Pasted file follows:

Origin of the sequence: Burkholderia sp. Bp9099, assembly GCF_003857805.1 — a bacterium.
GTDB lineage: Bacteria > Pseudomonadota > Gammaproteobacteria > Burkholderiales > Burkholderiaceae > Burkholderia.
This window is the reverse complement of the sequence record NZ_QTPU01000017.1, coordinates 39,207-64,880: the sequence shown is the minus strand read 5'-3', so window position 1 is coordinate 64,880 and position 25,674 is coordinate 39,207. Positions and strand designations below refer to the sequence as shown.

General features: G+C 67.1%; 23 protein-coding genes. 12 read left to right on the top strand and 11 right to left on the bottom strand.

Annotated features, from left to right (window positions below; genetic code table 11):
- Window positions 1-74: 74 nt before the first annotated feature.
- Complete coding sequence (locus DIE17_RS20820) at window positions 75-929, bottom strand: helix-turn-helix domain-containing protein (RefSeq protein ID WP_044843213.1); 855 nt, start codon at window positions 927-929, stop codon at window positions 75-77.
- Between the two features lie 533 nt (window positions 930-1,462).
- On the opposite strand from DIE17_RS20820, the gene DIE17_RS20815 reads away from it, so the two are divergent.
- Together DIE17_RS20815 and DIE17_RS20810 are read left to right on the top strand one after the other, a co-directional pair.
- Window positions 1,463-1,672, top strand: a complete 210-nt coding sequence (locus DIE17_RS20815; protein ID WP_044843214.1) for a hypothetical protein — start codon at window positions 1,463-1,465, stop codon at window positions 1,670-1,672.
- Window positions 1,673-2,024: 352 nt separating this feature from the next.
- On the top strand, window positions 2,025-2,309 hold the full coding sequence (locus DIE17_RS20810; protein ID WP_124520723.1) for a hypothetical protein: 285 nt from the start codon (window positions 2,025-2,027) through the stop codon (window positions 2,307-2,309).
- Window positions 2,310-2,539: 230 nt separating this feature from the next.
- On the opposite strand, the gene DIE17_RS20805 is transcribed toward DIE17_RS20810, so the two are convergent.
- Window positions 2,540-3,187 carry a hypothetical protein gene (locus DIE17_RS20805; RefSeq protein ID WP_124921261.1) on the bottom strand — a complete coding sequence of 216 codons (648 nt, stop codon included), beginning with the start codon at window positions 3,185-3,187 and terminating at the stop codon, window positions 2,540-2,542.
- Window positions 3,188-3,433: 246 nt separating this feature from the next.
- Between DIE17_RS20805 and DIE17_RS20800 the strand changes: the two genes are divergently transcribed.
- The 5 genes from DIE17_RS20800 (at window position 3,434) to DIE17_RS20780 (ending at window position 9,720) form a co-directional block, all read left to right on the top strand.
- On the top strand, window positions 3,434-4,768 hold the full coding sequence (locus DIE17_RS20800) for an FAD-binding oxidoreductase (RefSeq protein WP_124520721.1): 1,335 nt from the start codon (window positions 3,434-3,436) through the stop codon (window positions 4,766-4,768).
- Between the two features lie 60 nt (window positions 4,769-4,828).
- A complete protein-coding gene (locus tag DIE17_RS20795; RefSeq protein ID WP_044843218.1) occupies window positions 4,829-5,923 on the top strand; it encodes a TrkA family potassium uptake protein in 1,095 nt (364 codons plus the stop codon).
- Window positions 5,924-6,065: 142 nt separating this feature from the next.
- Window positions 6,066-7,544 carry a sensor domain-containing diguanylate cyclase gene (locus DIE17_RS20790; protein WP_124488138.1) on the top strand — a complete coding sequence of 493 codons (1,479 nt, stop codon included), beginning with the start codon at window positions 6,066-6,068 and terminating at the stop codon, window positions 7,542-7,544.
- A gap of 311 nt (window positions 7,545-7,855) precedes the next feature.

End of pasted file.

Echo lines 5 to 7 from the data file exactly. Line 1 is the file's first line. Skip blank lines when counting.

Annotated features, from left to right (window positions below; genetic code table 11):
- Window positions 1-74: 74 nt before the first annotated feature.
- Complete coding sequence (locus DIE17_RS20820) at window positions 75-929, bottom strand: helix-turn-helix domain-containing protein (RefSeq protein ID WP_044843213.1); 855 nt, start codon at window positions 927-929, stop codon at window positions 75-77.